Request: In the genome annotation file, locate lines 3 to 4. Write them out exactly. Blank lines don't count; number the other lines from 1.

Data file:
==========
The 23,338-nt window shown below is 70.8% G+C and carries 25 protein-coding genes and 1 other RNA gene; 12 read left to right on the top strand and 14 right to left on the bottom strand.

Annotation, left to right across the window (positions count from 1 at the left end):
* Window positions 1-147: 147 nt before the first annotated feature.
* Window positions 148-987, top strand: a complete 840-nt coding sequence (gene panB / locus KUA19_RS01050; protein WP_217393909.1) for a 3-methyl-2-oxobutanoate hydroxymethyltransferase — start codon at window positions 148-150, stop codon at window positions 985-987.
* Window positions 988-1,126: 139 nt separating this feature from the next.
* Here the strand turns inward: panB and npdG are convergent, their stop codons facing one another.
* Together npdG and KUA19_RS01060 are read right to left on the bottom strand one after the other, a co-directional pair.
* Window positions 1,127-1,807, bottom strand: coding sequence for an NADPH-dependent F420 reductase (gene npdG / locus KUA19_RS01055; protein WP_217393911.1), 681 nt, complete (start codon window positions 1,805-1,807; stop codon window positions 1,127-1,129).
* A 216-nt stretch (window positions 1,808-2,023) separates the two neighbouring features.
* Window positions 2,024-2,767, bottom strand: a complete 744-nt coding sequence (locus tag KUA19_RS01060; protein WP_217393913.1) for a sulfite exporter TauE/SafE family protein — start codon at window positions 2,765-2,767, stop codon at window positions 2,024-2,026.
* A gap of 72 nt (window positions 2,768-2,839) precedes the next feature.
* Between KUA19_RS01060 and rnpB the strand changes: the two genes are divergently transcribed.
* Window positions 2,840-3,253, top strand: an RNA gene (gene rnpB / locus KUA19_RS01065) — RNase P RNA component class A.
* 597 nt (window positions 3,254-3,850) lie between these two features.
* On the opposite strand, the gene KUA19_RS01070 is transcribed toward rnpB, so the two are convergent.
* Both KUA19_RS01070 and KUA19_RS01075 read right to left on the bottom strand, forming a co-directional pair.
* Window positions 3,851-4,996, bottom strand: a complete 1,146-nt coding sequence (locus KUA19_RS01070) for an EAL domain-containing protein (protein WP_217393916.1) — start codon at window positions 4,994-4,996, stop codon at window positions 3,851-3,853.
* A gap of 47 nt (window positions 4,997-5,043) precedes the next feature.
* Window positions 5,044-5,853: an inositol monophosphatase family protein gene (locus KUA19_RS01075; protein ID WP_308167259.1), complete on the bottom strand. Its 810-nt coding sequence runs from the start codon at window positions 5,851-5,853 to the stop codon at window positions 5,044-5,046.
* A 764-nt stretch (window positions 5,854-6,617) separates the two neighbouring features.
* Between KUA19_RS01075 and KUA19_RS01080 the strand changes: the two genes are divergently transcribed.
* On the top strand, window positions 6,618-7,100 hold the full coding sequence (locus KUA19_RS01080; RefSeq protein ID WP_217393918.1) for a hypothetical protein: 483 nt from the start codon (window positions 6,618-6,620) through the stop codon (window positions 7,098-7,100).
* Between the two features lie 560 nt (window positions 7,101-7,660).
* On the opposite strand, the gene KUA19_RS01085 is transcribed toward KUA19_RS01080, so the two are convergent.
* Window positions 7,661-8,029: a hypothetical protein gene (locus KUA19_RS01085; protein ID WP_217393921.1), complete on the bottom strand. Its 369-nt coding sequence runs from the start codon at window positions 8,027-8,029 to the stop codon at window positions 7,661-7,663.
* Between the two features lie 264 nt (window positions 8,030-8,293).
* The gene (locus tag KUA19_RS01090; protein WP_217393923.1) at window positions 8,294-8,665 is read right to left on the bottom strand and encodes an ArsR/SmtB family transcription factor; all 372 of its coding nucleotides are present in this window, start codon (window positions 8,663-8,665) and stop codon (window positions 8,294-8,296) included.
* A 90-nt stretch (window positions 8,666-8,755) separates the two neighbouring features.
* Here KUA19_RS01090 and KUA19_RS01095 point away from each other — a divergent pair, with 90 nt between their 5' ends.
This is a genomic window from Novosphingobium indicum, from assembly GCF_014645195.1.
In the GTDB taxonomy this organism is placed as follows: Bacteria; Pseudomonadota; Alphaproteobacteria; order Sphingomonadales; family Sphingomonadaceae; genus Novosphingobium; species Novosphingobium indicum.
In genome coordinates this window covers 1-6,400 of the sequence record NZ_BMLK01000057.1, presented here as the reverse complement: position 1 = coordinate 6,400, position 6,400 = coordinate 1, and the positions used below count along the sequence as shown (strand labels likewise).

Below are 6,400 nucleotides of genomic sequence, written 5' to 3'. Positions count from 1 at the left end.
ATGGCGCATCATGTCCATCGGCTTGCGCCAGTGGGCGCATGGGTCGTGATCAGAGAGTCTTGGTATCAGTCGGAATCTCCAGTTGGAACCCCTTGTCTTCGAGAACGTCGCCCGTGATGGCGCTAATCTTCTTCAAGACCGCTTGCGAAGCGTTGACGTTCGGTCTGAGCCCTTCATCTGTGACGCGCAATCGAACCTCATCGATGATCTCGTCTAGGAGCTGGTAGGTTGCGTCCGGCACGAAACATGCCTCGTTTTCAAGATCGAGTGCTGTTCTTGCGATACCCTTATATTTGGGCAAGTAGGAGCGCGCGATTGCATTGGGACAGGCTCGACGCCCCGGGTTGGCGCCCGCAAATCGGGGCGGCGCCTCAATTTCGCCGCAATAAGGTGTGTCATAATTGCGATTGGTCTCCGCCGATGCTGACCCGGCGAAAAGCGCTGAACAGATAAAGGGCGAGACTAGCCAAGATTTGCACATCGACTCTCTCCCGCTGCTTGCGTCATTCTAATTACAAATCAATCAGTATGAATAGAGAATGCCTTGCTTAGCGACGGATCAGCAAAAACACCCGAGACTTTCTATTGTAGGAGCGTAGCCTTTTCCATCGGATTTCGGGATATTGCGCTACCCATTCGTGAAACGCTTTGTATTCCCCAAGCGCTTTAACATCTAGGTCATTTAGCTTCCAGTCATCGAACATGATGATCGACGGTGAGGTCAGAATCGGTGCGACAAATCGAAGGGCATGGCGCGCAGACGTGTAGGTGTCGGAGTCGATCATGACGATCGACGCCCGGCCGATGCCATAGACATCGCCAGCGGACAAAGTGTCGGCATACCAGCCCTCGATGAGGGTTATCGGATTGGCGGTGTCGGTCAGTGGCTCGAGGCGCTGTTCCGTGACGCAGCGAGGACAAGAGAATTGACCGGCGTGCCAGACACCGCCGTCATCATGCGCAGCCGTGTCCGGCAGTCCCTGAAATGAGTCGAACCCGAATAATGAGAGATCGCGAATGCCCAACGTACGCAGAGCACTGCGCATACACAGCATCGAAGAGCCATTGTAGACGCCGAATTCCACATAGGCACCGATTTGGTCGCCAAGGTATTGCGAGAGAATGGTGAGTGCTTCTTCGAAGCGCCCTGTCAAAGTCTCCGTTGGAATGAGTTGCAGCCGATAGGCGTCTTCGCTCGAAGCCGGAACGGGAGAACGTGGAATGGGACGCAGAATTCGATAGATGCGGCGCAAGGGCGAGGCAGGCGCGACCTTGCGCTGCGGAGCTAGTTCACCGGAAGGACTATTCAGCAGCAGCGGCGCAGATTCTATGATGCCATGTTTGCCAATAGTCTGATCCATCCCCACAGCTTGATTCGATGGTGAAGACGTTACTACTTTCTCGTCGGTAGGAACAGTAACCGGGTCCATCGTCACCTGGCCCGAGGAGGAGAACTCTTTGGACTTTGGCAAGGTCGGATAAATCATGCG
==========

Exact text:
* Window positions 1-147: 147 nt before the first annotated feature.
* Window positions 148-987, top strand: a complete 840-nt coding sequence (gene panB / locus KUA19_RS01050; protein WP_217393909.1) for a 3-methyl-2-oxobutanoate hydroxymethyltransferase — start codon at window positions 148-150, stop codon at window positions 985-987.